Julieanna Hever, RD

Bio

Julieanna Hever, M.S., R.D., C.P.T., also known as The Plant-Based Dietitian, is a passionate advocate of the miracles associated with following a whole food, plant-based diet-the established effects of which provide positive healthful benefits. Julieanna is the host of the brand new talk show series What Would Julieanna Do? on Veria Living Network, author of the best-selling book, The Complete Idiot’s Guide to Plant-Based Nutrition, and the nutrition columnist for VegNews Magazine. She is the co-author of the cookbook, The Complete Idiot's Guide to Gluten-Free Vegan Cooking, which she wrote with Chef Beverly Lynn Bennett. Julieanna counsels a variety of clients throughout the world from her Los Angeles, California-based private practice including elite athletes, adults, and children with various nutritional and/or medical concerns. Julieanna was recently featured on The Dr. Oz Show, The Steve Harvey Show, Reluctantly Healthy, and E! News, co-stars on The Chef and The Dietitian, on numerous radio shows, and has lectured extensively throughout the United States. She is published in prominent journals, magazines, blogs, and newsletters. As co-producer and star of the “infotainment” documentary To Your Health, Julieanna interviewed a host of the plant-based world’s most respected doctors and researchers to bring this important information to film and television audiences. Julieanna is also a Special Consultant for the best-selling documentary, Forks Over Knives. Her work as the Executive Director of EarthSave, International, has also provided an opportunity for Julieanna to bring whole food, plant-based nutrition to the forefront of efforts to improve the current global health crisis. Julieanna received her Bachelors degree from UCLA and Masters of Science in Nutrition at California State University, Northridge, where she also completed her Dietetic Internship. She has taught as part of Dr. T. Colin Campbell’s eCornell Plant-Based Nutrition Certification Program, worked as a clinical dietitian at Century City Doctors Hospital, and has consulted for numerous businesses. To learn more, visit Julieanna at her website: www.PlantBasedDietitian.com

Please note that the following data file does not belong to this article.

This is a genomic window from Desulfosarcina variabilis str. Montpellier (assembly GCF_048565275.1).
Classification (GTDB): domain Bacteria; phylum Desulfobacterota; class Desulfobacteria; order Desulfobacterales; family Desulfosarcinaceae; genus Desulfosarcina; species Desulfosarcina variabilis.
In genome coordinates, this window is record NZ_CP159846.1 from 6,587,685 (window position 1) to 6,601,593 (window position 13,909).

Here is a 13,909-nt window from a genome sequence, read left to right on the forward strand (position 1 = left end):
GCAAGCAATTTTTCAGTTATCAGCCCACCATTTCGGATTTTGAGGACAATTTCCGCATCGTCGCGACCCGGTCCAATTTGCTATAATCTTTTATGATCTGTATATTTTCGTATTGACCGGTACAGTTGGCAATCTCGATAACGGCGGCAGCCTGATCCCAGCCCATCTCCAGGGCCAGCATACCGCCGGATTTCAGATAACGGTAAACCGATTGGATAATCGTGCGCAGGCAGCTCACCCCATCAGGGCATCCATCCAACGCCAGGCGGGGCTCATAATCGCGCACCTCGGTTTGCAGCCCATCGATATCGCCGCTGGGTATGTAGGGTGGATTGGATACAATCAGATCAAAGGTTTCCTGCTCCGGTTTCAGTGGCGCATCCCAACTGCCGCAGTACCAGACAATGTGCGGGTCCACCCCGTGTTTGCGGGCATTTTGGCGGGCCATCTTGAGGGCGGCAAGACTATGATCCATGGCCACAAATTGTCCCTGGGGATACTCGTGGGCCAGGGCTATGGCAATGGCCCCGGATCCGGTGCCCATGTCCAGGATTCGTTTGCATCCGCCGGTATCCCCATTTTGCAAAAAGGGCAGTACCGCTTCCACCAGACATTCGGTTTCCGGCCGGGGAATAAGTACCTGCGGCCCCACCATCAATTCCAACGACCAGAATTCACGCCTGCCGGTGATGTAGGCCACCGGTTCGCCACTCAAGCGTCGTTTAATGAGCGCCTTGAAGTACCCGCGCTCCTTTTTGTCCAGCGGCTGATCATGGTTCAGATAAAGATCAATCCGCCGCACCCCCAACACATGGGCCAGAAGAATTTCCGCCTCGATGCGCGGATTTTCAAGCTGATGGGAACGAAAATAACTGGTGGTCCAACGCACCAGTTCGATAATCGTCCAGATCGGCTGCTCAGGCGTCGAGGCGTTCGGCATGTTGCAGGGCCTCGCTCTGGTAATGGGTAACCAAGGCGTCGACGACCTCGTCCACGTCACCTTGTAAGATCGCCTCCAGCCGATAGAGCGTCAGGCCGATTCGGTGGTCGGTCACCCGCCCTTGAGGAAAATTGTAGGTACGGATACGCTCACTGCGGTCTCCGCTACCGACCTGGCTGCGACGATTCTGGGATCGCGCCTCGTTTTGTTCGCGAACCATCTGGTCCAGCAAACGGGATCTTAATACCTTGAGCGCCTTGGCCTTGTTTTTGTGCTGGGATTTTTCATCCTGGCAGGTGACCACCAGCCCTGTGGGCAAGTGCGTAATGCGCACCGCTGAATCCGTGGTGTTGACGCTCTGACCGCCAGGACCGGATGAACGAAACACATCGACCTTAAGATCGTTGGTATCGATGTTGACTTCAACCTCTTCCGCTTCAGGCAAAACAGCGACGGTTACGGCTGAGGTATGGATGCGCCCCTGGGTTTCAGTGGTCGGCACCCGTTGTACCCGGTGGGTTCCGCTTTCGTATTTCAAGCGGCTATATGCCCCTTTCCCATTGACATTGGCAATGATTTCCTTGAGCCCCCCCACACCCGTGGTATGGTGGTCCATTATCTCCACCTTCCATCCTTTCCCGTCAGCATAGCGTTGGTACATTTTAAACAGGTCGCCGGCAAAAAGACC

Specialties:

Location:

  • Los Angeles, CA

Activity

  • Sharecare News
    Sharecare News posted a story about Diagnostic Radiology:

    THURSDAY, July 2, 2015 (HealthDay News) -- Before you bite into that burger on Independence Day, you might want to ask the chef whether a rusty old grill brush was used to clean the barbecue.

    Wire bristles from grill brushes can snap off, land on the grate and find their way into grilled ...Full Article

  • Sharecare News
    Sharecare News posted a story about Nutrition & Dietetics:

    WEDNESDAY, July 1, 2015 (HealthDay News) -- The injectable drug Saxenda may be a helpful tool in the battle against excess weight and obesity, a new study suggests.

    People who injected Saxenda (liraglutide) every day for a year lost an average of 18.5 pounds, compared with an average of 6...Full Article

  • Sharecare News
    Sharecare News posted a story about Nutrition & Dietetics:

    WEDNESDAY, July 1, 2015 (HealthDay News) -- The injectable drug Saxenda may be a helpful tool in the battle against excess weight and obesity, a new study suggests.

    People who injected Saxenda (liraglutide) every day for a year lost an average of 18.5 pounds, compared with an average of 6...Full Article

  • Sharecare News
    Sharecare News posted a story about Cardiology (Cardiovascular Disease):

    WEDNESDAY, July 1, 2015 (HealthDay News) -- Menopause is commonly considered a risk factor for heart disease, as the protective effect of estrogen declines. However, in a new study, researchers found that postmenopausal women had a lower risk of dying from heart attack than did men of similar age

    ...Full Article
  • Sharecare News
    Sharecare News posted a story about Cardiology (Cardiovascular Disease):

    WEDNESDAY, July 1, 2015 (HealthDay News) -- Menopause is commonly considered a risk factor for heart disease, as the protective effect of estrogen declines. However, in a new study, researchers found that postmenopausal women had a lower risk of dying from heart attack than did men of similar age